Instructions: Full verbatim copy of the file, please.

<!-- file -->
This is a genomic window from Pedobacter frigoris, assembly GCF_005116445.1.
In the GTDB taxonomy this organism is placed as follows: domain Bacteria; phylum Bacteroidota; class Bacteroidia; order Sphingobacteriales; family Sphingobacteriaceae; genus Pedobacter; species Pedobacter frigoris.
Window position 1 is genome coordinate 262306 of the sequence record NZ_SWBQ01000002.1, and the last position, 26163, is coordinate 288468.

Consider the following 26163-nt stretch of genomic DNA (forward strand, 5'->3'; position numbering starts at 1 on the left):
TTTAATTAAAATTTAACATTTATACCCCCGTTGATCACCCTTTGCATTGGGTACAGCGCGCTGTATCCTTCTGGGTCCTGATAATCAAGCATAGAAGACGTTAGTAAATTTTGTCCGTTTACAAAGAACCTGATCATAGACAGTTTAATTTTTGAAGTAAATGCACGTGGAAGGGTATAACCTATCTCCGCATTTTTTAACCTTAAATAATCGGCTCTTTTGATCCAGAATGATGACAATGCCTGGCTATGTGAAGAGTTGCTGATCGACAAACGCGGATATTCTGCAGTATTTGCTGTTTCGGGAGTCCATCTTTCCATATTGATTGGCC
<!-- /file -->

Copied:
This is a genomic window from Pedobacter frigoris, assembly GCF_005116445.1.
In the GTDB taxonomy this organism is placed as follows: domain Bacteria; phylum Bacteroidota; class Bacteroidia; order Sphingobacteriales; family Sphingobacteriaceae; genus Pedobacter; species Pedobacter frigoris.
Window position 1 is genome coordinate 262306 of the sequence record NZ_SWBQ01000002.1, and the last position, 26163, is coordinate 288468.

Consider the following 26163-nt stretch of genomic DNA (forward strand, 5'->3'; position numbering starts at 1 on the left):
TTTAATTAAAATTTAACATTTATACCCCCGTTGATCACCCTTTGCATTGGGTACAGCGCGCTGTATCCTTCTGGGTCCTGATAATCAAGCATAGAAGACGTTAGTAAATTTTGTCCGTTTACAAAGAACCTGATCATAGACAGTTTAATTTTTGAAGTAAATGCACGTGGAAGGGTATAACCTATCTCCGCATTTTTTAACCTTAAATAATCGGCTCTTTTGATCCAGAATGATGACAATGCCTGGCTATGTGAAGAGTTGCTGATCGACAAACGCGGATATTCTGCAGTATTTGCTGTTTCGGGAGTCCATCTTTCCATATTGATTGGCC